This review was written in reference to Martin Kemp’s examinations of John Took’s Dante. For more analysis, read the full article here.
“Kemp’s idea is to set up a paragone, comparing, on the one hand, Dante’s scientific and metaphorical/theological understanding of light and sight in the Divine Comedy (1308–21), especially in Paradiso, to, on the other, renderings of divine light in Italian Renaissance and Baroque painting. He opens with a scholarly survey of late medieval natural science accounts of optics and of light (noting in particular the widely accepted theories of the late 10th-/early 11th-century mathematician Ibn al-Haytham, known as Alhazan), before laying out what he understands of Dante’s knowledge of, and interest in, this topic, which he terms the poet’s ‘dazzle’—the failure of sight when confronted with the splendore (blinding light) of Empyrean Heaven.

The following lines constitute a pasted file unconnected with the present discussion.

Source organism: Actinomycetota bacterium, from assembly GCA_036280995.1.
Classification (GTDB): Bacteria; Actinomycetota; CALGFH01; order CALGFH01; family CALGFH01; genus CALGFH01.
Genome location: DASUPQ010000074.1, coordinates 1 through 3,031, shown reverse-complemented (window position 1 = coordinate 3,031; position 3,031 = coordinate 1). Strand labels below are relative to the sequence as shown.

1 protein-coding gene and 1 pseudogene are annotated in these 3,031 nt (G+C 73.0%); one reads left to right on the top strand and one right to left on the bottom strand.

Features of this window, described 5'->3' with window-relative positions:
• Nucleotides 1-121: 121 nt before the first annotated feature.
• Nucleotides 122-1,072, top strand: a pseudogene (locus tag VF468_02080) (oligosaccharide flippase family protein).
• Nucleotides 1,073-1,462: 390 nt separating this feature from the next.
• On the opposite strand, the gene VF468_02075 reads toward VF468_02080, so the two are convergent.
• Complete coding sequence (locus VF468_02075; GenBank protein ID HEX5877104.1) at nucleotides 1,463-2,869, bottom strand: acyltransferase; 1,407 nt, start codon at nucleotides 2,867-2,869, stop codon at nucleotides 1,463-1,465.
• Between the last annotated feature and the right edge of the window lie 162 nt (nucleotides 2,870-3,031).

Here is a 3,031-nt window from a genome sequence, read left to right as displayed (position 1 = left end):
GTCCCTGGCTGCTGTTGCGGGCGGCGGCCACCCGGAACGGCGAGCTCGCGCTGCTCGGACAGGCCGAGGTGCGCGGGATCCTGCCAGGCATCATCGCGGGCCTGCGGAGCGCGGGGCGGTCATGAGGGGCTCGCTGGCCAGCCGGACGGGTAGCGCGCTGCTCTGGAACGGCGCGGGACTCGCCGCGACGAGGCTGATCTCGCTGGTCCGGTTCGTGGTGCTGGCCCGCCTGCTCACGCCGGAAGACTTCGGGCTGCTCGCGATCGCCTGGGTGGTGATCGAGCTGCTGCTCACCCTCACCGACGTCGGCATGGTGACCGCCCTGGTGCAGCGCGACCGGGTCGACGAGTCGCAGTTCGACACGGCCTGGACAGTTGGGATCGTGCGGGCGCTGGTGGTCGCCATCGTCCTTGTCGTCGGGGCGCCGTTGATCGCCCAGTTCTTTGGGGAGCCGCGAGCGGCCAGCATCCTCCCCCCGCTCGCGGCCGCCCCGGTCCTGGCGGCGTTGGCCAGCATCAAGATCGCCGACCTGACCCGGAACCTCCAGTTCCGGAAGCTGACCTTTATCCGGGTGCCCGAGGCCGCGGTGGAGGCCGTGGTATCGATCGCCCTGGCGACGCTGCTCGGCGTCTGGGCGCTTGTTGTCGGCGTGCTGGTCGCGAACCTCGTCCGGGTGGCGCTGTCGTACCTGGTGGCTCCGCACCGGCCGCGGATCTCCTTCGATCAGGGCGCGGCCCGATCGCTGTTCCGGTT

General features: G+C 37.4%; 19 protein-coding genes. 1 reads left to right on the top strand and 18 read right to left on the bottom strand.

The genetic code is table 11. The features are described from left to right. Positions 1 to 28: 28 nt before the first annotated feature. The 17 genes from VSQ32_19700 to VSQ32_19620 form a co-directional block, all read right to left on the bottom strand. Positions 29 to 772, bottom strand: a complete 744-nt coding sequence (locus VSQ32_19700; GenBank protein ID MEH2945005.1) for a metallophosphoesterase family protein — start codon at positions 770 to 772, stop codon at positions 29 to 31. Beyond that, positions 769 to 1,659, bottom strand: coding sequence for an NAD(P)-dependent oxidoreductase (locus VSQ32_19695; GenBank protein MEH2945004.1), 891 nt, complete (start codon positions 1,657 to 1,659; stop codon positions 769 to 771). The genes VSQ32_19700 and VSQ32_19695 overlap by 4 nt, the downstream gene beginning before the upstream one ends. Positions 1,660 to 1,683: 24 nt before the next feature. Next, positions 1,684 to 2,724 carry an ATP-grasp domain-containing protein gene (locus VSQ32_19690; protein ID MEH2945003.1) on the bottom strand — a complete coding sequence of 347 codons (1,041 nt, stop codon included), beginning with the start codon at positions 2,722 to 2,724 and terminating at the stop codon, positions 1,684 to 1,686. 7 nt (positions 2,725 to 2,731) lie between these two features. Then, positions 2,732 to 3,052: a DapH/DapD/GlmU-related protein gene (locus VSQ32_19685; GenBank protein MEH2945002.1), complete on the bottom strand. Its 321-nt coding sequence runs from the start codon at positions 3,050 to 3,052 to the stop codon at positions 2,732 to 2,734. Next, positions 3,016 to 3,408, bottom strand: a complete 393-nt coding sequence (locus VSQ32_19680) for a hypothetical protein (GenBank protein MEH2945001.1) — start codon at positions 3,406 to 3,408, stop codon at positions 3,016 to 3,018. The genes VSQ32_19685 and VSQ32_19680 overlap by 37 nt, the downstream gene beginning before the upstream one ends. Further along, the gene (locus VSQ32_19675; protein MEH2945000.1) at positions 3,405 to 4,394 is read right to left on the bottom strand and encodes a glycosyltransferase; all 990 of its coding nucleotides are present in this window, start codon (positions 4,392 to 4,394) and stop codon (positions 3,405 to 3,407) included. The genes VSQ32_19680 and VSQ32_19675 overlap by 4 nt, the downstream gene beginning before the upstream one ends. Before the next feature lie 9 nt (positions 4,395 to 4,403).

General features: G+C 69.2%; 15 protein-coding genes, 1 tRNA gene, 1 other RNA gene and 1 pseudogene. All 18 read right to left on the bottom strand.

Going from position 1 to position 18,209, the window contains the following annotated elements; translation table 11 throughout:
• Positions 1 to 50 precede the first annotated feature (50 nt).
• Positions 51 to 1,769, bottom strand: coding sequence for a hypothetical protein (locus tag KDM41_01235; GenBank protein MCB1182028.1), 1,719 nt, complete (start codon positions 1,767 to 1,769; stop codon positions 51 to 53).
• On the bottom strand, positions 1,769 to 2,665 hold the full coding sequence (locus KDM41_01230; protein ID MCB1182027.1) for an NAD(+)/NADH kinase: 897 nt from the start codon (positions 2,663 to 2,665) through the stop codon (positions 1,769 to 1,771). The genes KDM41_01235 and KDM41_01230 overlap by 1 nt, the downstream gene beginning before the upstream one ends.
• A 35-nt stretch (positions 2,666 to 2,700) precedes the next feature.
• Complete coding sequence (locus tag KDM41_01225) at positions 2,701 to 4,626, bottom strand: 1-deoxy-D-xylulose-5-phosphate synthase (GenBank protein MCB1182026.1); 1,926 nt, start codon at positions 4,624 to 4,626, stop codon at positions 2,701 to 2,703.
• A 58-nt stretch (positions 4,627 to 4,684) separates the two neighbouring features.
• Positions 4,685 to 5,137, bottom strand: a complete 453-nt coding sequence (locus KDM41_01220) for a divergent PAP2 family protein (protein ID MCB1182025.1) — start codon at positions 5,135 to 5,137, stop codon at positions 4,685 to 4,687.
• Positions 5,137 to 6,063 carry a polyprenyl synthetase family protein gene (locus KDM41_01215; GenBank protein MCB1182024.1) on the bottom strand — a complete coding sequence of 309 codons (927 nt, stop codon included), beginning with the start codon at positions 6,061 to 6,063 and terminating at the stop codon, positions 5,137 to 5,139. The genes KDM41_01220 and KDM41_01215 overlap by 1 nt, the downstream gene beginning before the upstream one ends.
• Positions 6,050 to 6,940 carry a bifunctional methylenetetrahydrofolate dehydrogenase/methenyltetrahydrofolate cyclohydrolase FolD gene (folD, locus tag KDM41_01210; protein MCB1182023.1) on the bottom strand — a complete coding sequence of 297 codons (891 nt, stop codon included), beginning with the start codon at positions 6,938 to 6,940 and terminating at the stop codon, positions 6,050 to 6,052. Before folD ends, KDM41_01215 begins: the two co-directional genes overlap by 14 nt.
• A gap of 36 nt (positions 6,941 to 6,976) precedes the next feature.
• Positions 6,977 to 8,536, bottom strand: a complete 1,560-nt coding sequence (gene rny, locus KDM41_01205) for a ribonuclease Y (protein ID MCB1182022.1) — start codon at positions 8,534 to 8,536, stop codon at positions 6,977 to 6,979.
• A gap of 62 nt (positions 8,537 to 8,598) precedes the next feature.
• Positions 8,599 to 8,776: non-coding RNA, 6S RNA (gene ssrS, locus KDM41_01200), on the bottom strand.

[. . .] “Kemp makes periodic disclaimers throughout the book that it is impossible to cite documented or obvious connections between Dante’s light and works of art (except for illuminated or illustrated editions of the Commedia) but, to avoid cutting the ground from under his own feet, he makes a Roger-Fry swerve: the viewer will need a special sensitivity to see the ‘Dantesque’ as Kemp does. ‘The more general and less discernible diaspora [of Dante’s divine light] is something that can be sensed as a common factor as we pass from one scheme of decoration to another. This is not a matter of firm historical demonstration so much as the deployment of visual and poetic instinct.’ Kemp is insistent, pounding away with Maslow’s hammer throughout, that it is Dante’s divine light that appears in all the works he cites. It must be said that, in the paragone he proposes, it is not a question of attributable sources that is the problem; it is the category failure of comparing poetry with painting, apples with pears. Ultimately, Dante himself says that the only possible answer to ‘Who does divine light best?’ has to be God Himself, lux eterna.” –Donald Lee, The Art Newspaper, July 2, 2021